OA: And Ndidi, you have said that fashion is one of your influences. Could you elaborate on that?
NE: There’s an incredible amount of inspiration always lurking around if one’s eyes are open to see them as viable material. I have always been attracted to things that give pleasure to touch or appeal to my eyes, hence the need to incorporate them into my work. There’s also the emotional attachment to that space of creativity. At the time I was creating work in my bedroom and I literally began to look at every item lying around as a potential tool. It is related to making do with what is in the immediate environment, which gradually leads to using other elements, to other ideas and encounters.
OA: A lot of your work is about the face.
NE: Yes, because you cannot tell what a person is experiencing until you look at their face. It is where communication is likely to begin. I enjoy making forms where the gaze is able to pierce the viewer and cause them to stop and pay attention, even though I try not to give out too much information. I want the observer to be able to get something out of their own interaction with the work.
DR: I can relate to that. My intention is to draw attention to a serious civilizational error where man is creating a world of rational artificial intelligence and forgetting about humanism. There is no evolutionary intelligence without genuine emotion. Destroying humanism is destroying intelligence, whichever form that intelligence may take.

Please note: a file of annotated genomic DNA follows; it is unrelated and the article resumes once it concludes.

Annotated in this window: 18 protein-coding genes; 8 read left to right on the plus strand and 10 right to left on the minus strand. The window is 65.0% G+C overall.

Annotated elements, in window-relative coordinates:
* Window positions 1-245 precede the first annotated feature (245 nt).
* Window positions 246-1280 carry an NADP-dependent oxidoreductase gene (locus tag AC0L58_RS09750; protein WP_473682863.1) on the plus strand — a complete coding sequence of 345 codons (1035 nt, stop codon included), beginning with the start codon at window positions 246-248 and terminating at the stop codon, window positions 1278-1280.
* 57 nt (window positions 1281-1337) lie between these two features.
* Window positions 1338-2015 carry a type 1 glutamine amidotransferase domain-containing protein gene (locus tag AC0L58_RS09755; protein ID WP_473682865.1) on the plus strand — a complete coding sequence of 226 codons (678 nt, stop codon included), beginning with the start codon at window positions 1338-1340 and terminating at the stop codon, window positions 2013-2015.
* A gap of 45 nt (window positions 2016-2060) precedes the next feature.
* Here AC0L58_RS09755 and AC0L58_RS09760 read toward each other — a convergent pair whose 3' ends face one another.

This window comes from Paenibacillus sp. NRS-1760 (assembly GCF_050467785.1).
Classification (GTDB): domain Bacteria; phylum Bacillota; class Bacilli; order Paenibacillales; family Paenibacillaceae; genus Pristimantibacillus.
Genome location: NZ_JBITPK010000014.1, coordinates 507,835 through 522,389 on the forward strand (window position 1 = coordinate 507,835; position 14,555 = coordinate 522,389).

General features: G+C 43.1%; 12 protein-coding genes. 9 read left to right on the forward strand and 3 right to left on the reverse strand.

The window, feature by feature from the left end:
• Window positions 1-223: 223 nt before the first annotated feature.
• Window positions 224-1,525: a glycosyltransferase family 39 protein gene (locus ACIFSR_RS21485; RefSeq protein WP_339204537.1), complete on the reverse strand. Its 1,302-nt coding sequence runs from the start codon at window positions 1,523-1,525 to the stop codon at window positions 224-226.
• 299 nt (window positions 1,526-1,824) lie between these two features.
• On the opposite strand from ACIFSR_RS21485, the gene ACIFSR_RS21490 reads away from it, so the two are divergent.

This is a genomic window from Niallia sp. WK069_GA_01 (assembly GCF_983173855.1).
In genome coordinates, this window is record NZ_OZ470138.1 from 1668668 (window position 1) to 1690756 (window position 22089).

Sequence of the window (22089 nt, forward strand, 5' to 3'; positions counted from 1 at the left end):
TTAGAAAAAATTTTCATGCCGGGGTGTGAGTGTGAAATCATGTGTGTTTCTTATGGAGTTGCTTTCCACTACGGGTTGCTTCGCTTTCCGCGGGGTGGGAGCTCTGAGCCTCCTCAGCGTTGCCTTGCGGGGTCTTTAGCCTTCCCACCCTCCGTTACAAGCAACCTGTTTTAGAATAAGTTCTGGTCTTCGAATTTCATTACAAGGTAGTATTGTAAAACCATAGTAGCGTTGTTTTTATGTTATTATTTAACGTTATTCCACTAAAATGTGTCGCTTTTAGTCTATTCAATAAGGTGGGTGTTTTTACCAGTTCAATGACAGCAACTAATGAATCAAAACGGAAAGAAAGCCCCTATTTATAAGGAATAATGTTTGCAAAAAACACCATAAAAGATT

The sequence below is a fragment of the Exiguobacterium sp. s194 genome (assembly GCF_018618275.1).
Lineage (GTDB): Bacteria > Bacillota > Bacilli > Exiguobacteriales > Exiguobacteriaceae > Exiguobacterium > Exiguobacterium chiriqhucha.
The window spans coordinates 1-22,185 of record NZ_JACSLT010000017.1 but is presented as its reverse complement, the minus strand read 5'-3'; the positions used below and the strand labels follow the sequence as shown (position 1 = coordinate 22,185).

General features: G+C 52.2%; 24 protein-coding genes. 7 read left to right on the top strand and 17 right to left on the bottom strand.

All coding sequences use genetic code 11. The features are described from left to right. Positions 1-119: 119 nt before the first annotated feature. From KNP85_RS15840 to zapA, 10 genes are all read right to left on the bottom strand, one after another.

OA: Both your work does not fit with the conventional notions of Africa, that vast continent taken for a country and sometimes even for a city. Is your flight from the African pop motif a conscious one?
NE: It amazes me how anyone would intentionally or unintentionally take a continent that comprises 54 countries for a single one, especially when each one of them has a name. I didn’t set out to make work that did or did not ‘look like Africa’. My experience of living in Nigeria is reflected in different aspects of my work, from places visited to books read and other encounters. As well as foreign influences as I continue to experience different cultures.